One other thing that I’d like to point out. You are going to go through a lot of emotions regardless if you’re a man or a woman. My husband wasn’t freaking out over the surgeries themselves but over the healing and pain afterwards. I was freaking out over the surgeries (what if something went wrong and she didn’t come out of anesthesia, lost her legs, lost feelings, etc. Mom brains are crazy) so it was great when we talked about our fears and concerns with each other because it allowed us to be strong during the times when the other person felt weak. So definitely lean on each other. You may not understand why the other person is freaking out over what you consider fine but the same may go for your partner. Just understand that you have different fears and concerns and you can be strong together.

Have a fantastic weekend and we will talk to you next week!

Femoral Leg Rotation and Parents

I’m getting past my fear and my anger and going to post this blog to hopefully help other families who are going through or maybe prevent this from happening to their child. This blog is not going to have a set time for release. It could be several times a week or just once a week. It honestly depends on how our healing is going (and I say ours because as a mother, I’ve grieved with her, I have grieved for her, I have raged against the doctors who wouldn’t listen to me and I’ve come to acceptance, all forms of healing). My daughter has super good days but she also has super bad ones so I need to be there for her. With that being said, I hope that this can help others who are going through this.

What is this blog all about? Well, this blog is about doctors not listening to parents. This blog is about parents learning to take control and having a voice for their child. This blog is about what to expect if your child has to go through this procedure. This blog is for venting and also offering support in the knowledge that you are not alone. Most importantly this blog is to let you know to accept all of the emotions! Don’t let someone that you shouldn’t be scared, angry, upset, worried. DO feel those things! You are supposed to! God, the Universe, whoever you believe in (or don’t) gave us emotions to experience. NOT JUST THE GOOD ONES! So accept those emotions, they are there to guide you, let you know you are still alive and they are a part of you.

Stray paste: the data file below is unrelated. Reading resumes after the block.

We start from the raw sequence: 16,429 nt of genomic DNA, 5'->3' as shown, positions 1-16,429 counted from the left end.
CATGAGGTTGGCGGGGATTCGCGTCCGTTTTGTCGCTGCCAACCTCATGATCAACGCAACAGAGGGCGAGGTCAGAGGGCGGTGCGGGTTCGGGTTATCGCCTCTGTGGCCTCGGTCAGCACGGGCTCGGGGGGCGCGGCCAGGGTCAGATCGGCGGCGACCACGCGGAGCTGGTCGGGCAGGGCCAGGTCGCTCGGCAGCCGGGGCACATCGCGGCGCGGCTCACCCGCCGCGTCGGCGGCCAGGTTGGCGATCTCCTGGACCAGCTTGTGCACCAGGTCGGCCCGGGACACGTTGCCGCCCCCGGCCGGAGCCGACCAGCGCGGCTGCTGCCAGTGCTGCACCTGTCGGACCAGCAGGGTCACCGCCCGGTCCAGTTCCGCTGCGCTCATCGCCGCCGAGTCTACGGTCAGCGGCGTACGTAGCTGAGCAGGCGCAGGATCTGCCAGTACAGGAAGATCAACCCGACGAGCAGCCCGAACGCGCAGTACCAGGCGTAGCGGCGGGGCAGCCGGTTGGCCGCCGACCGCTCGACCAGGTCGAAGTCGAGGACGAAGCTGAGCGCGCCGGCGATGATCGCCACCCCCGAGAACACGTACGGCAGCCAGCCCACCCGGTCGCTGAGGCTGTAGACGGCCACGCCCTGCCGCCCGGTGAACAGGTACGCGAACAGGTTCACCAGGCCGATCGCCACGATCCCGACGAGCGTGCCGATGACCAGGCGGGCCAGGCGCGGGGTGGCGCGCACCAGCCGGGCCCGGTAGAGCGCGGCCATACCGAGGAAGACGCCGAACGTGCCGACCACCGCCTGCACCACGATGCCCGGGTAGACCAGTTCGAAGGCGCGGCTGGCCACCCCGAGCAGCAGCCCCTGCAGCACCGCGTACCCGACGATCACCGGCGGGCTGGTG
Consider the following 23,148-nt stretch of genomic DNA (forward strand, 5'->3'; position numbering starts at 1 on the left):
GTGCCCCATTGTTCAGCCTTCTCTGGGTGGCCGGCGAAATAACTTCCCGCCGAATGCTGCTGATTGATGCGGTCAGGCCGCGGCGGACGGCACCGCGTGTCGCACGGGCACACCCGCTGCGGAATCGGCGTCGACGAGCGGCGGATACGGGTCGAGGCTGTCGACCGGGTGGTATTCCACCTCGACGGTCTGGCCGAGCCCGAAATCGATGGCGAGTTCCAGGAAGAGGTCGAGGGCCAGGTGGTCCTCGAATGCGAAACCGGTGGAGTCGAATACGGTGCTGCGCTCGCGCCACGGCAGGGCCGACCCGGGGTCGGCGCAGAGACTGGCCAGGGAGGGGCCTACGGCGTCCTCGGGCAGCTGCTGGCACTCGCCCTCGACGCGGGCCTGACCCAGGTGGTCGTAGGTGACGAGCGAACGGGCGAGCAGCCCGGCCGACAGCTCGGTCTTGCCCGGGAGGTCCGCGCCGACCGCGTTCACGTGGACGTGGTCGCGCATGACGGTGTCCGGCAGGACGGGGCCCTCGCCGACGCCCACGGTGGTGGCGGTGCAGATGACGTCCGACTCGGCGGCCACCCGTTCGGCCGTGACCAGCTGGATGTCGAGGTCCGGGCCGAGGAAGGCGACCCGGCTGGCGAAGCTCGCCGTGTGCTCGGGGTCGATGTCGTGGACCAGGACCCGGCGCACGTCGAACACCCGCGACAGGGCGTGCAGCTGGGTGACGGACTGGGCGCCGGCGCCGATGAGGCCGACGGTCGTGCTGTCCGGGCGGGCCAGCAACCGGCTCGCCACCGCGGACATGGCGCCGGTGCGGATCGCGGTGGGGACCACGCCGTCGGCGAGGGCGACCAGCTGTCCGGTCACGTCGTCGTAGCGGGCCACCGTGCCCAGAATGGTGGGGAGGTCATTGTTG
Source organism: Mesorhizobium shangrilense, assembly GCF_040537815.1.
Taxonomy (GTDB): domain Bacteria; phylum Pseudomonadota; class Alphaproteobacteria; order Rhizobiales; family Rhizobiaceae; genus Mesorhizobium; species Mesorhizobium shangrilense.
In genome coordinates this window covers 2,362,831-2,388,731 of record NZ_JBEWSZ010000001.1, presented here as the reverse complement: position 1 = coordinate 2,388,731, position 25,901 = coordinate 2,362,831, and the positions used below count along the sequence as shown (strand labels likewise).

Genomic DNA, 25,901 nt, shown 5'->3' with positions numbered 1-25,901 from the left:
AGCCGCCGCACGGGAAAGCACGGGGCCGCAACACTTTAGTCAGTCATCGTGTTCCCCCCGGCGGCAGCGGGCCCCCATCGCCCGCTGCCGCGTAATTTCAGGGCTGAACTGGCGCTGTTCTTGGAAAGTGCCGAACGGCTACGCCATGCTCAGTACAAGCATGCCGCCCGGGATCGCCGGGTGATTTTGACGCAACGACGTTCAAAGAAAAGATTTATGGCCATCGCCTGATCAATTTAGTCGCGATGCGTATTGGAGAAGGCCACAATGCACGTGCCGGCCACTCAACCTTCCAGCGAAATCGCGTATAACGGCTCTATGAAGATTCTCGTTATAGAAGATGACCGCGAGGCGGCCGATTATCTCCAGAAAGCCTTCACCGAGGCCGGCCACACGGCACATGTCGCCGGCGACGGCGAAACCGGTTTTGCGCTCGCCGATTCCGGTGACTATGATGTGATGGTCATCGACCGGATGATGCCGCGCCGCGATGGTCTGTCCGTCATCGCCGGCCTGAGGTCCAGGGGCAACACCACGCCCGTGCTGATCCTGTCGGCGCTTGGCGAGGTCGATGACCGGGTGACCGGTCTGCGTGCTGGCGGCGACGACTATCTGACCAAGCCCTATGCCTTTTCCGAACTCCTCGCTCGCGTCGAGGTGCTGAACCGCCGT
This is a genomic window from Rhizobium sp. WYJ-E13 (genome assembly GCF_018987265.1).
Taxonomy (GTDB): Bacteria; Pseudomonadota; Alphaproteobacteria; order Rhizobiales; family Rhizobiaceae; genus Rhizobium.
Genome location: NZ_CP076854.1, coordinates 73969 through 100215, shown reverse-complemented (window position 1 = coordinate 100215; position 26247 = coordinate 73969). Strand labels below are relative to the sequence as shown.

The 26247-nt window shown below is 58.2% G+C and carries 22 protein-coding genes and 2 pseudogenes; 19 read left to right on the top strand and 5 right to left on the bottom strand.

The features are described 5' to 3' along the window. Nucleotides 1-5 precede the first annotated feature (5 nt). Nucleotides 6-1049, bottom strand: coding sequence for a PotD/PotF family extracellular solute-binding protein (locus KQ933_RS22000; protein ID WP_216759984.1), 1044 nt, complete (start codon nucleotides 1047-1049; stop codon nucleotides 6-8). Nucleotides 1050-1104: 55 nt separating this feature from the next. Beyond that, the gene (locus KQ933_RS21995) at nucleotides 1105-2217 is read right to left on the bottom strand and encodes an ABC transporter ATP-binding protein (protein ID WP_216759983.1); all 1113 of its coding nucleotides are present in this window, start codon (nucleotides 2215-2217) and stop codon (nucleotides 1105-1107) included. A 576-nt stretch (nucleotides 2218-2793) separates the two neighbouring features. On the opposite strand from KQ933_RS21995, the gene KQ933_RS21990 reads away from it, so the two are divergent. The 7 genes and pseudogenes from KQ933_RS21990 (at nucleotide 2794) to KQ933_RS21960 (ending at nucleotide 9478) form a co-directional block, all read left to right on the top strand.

So a quick rundown because I’m sure our stories are going to be similar. When Madison started walking, my husband and I noticed right away that her feet weren’t right. We took her into her pediatrician and he told us that she was pigeon toed and would probably grow out of it. We accepted that and as with life, other things came up and we couldn’t address it again until she was six. We were living in another town at that point and took her to the pediatrician there. We were told similar stories. She was pigeon toed; she would grow out of it. It just didn’t feel right so we took her to a pediatrician in Steamboat Springs who told us she was double jointed and she would excel at sports. This explanation sounded even worse but every doctor we took her to up there told us there were no issues. She would be fine.

Fast forward to her now being thirteen years old. She’s still having issues with tripping, wearing shoes out irregularly and just being uncomfortable. It’s documented on all of her yearly exams but nope, there’s nothing that can be done for it. That summer, she stopped riding her horse as much. When we asked her why, she said her knees and hip hurt. We knew it was related to her legs and took her into her pediatrician and demanded that we be referred to an ortho. The orthopedic doctor took x-rays of her legs, examined her and said that one leg was slightly longer than the other one and she needed to have a lift put in her shoe. It didn’t sound right but at least we weren’t being told that it was normal.